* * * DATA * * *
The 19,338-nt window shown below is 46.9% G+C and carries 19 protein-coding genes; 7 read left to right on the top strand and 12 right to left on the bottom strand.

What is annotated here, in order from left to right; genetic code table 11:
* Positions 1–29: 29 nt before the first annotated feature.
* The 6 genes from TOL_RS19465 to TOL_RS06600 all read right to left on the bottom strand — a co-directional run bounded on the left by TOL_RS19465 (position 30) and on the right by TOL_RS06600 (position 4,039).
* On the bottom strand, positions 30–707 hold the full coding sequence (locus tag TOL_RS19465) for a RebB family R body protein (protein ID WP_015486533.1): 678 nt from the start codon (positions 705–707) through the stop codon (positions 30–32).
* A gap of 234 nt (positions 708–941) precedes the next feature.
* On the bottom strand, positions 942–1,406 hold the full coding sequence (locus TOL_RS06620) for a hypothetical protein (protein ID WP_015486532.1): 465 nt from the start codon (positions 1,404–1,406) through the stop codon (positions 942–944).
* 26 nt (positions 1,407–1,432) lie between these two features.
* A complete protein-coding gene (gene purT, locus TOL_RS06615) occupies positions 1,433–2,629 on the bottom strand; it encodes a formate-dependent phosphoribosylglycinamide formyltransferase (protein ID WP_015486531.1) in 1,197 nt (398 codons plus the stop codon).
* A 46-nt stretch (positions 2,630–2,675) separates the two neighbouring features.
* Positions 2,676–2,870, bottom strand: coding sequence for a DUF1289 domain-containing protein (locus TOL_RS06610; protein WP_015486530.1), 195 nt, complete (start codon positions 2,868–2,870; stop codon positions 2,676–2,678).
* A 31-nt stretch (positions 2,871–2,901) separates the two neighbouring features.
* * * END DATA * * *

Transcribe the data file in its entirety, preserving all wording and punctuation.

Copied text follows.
The 19,338-nt window shown below is 46.9% G+C and carries 19 protein-coding genes; 7 read left to right on the top strand and 12 right to left on the bottom strand.

What is annotated here, in order from left to right; genetic code table 11:
* Positions 1–29: 29 nt before the first annotated feature.
* The 6 genes from TOL_RS19465 to TOL_RS06600 all read right to left on the bottom strand — a co-directional run bounded on the left by TOL_RS19465 (position 30) and on the right by TOL_RS06600 (position 4,039).
* On the bottom strand, positions 30–707 hold the full coding sequence (locus tag TOL_RS19465) for a RebB family R body protein (protein ID WP_015486533.1): 678 nt from the start codon (positions 705–707) through the stop codon (positions 30–32).
* A gap of 234 nt (positions 708–941) precedes the next feature.
* On the bottom strand, positions 942–1,406 hold the full coding sequence (locus TOL_RS06620) for a hypothetical protein (protein ID WP_015486532.1): 465 nt from the start codon (positions 1,404–1,406) through the stop codon (positions 942–944).
* 26 nt (positions 1,407–1,432) lie between these two features.
* A complete protein-coding gene (gene purT, locus TOL_RS06615) occupies positions 1,433–2,629 on the bottom strand; it encodes a formate-dependent phosphoribosylglycinamide formyltransferase (protein ID WP_015486531.1) in 1,197 nt (398 codons plus the stop codon).
* A 46-nt stretch (positions 2,630–2,675) separates the two neighbouring features.
* Positions 2,676–2,870, bottom strand: coding sequence for a DUF1289 domain-containing protein (locus TOL_RS06610; protein WP_015486530.1), 195 nt, complete (start codon positions 2,868–2,870; stop codon positions 2,676–2,678).
* A 31-nt stretch (positions 2,871–2,901) separates the two neighbouring features.